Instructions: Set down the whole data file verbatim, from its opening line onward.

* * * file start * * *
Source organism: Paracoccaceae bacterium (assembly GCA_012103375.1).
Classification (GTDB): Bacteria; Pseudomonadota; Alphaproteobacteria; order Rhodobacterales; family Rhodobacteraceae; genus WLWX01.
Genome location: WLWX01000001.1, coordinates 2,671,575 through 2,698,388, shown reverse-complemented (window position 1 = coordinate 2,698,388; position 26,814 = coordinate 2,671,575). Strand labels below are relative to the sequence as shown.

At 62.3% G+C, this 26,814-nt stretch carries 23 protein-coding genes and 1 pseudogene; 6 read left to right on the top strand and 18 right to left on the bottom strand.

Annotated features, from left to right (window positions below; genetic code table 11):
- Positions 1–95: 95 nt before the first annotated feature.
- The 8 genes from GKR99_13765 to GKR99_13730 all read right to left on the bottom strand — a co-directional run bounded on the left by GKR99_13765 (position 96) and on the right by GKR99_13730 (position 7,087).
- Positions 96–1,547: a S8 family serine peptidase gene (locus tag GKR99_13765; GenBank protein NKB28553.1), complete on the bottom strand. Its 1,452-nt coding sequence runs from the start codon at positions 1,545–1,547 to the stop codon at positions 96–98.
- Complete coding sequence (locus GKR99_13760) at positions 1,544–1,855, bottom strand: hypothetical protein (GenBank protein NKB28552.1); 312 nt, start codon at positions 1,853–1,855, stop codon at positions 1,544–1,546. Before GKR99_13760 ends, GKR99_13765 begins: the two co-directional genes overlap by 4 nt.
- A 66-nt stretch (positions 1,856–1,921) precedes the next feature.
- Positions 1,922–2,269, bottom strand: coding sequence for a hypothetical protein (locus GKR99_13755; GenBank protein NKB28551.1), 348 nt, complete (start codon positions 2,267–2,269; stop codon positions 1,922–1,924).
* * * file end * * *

Source organism: Paracoccaceae bacterium (assembly GCA_012103375.1).
Classification (GTDB): Bacteria; Pseudomonadota; Alphaproteobacteria; order Rhodobacterales; family Rhodobacteraceae; genus WLWX01.
Genome location: WLWX01000001.1, coordinates 2,671,575 through 2,698,388, shown reverse-complemented (window position 1 = coordinate 2,698,388; position 26,814 = coordinate 2,671,575). Strand labels below are relative to the sequence as shown.

At 62.3% G+C, this 26,814-nt stretch carries 23 protein-coding genes and 1 pseudogene; 6 read left to right on the top strand and 18 right to left on the bottom strand.

Annotated features, from left to right (window positions below; genetic code table 11):
- Positions 1–95: 95 nt before the first annotated feature.
- The 8 genes from GKR99_13765 to GKR99_13730 all read right to left on the bottom strand — a co-directional run bounded on the left by GKR99_13765 (position 96) and on the right by GKR99_13730 (position 7,087).
- Positions 96–1,547: a S8 family serine peptidase gene (locus tag GKR99_13765; GenBank protein NKB28553.1), complete on the bottom strand. Its 1,452-nt coding sequence runs from the start codon at positions 1,545–1,547 to the stop codon at positions 96–98.
- Complete coding sequence (locus GKR99_13760) at positions 1,544–1,855, bottom strand: hypothetical protein (GenBank protein NKB28552.1); 312 nt, start codon at positions 1,853–1,855, stop codon at positions 1,544–1,546. Before GKR99_13760 ends, GKR99_13765 begins: the two co-directional genes overlap by 4 nt.
- A 66-nt stretch (positions 1,856–1,921) precedes the next feature.
- Positions 1,922–2,269, bottom strand: coding sequence for a hypothetical protein (locus GKR99_13755; GenBank protein NKB28551.1), 348 nt, complete (start codon positions 2,267–2,269; stop codon positions 1,922–1,924).